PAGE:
The studio decided to release Wonder Boys in February, notoriously the month where films no one cares about are unceremoniously dumped, and while it connected with critics, flopped at the box office. It came out a week after the Academy Award nominations were announced. The studio spent a lot more money promoting the films of theirs that were nominated and not enough on Wonder Boys. The Wall Street Journal‘s Joe Morgenstern praised Douglas’ work in the movie, but criticized the movie poster, which featured a headshot of Douglas: “a raffishly eccentric role, and he’s never been so appealing. (Don’t be put off by the movie’s cryptic poster, which makes him look like Michael J. Pollard.)” The Los Angeles Times‘ Kenneth Turan also slammed the poster: “The film’s ad poster brings Elmer Fudd to mind.”

Hanson was not happy with how the film was marketed, in particular the poster, which he said in an interview, made Douglas look “like he was trying to be Robin Williams.” Furthermore, he said, “The very things that made Michael and I want to do the movie so badly were the reasons it was so tricky to market. Since films go out on so many screens at once, there’s a need for instant appeal. But Wonder Boys isn’t easily reducible to a single image or a catchy ad line.” The director disagreed with the studio over the film’s original release date and advertising campaign. To make matters worse, the marketing was criticized in the press and in an unprecedented move, the studio canceled the lucrative video contract and pulled the film out of theaters. Hanson and Rudin lobbied to have the film re-released. A new campaign was designed that emphasized the ensemble cast and the film was released in theaters where it promptly flopped at the box office again.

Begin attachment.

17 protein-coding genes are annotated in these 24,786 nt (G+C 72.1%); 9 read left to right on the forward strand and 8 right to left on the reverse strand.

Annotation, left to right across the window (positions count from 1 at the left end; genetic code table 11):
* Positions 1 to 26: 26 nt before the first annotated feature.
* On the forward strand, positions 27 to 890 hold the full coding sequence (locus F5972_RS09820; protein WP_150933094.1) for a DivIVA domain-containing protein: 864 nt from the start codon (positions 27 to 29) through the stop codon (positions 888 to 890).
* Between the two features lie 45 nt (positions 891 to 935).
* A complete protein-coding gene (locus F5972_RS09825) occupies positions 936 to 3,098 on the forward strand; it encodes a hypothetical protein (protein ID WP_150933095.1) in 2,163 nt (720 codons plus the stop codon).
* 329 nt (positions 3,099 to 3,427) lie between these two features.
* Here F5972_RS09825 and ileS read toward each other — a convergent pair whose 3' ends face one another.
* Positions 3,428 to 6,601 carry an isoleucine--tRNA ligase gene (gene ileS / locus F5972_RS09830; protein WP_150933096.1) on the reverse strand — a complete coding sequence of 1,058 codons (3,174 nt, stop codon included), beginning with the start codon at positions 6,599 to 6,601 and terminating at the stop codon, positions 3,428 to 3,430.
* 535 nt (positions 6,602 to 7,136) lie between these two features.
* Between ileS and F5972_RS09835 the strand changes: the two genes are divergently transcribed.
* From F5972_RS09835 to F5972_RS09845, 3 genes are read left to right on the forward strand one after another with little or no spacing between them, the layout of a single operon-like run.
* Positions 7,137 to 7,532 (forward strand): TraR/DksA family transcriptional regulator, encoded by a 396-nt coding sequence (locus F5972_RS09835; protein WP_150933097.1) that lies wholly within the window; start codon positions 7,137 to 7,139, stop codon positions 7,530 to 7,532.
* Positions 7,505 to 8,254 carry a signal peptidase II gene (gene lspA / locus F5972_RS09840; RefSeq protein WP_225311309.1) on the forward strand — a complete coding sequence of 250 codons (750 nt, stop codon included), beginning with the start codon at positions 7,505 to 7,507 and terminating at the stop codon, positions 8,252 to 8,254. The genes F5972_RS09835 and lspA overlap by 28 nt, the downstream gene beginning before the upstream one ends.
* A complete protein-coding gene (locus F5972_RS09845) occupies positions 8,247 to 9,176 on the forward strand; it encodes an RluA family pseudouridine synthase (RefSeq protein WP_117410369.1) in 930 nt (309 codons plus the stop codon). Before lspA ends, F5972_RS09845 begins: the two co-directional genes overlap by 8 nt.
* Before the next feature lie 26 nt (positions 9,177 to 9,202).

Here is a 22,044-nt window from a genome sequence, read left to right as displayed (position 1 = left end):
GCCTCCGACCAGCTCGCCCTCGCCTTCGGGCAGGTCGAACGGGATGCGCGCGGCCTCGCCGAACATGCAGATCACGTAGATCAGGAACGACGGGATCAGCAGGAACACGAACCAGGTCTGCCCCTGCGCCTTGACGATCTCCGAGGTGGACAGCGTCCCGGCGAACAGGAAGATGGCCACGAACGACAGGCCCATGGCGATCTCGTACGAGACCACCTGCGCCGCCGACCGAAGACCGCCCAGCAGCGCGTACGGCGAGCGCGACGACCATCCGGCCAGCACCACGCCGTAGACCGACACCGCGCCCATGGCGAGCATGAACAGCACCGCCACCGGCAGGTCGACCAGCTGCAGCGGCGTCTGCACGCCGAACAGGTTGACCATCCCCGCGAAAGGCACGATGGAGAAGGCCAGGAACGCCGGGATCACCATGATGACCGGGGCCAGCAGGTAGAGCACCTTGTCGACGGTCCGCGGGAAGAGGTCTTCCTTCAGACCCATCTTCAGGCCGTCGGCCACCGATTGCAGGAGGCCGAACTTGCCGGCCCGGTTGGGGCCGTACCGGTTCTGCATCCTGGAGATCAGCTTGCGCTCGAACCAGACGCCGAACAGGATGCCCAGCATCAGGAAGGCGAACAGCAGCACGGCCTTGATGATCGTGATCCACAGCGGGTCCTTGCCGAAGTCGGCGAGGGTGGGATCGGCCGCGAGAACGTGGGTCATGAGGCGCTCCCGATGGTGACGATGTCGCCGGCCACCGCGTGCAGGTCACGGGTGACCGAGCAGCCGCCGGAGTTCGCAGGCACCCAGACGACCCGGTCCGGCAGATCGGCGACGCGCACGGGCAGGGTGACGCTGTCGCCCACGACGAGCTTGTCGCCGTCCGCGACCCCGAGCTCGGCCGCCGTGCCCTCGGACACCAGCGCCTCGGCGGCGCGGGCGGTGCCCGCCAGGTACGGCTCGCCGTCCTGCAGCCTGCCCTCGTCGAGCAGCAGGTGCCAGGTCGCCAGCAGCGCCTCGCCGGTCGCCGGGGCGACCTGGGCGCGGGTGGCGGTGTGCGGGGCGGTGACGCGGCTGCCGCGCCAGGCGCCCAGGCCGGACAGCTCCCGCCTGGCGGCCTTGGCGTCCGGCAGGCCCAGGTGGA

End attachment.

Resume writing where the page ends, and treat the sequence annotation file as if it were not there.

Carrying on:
Every scene in Wonder Boys feels warm and inviting and filled with interesting characters that inhabit this world and that allows you to be in it for the duration of the film. By hanging out with James, Grady regains that wonder boy spark while also guiding his young protégé to becoming one himself. What better teacher than someone who was once one? At one point, Grady says that most people don’t think and that books aren’t important anymore. He’s jaded and cynical about the world but over the course of the film James reaches him and changes his outlook on life.

PTS Presents The Gary Young Special Episode 2: CHINATOWN, LA CONFIDENTIAL and TRUE DETECTIVE

For our second episode in the Gary Young Series, we sat down and discussed Roman Polanski’s CHINATOWN, Curtis Hanson’s LA CONFIDENTIAL and both of those films influences on the second season of TRUE DETECTIVE.  We had a blast, hope you guys enjoy!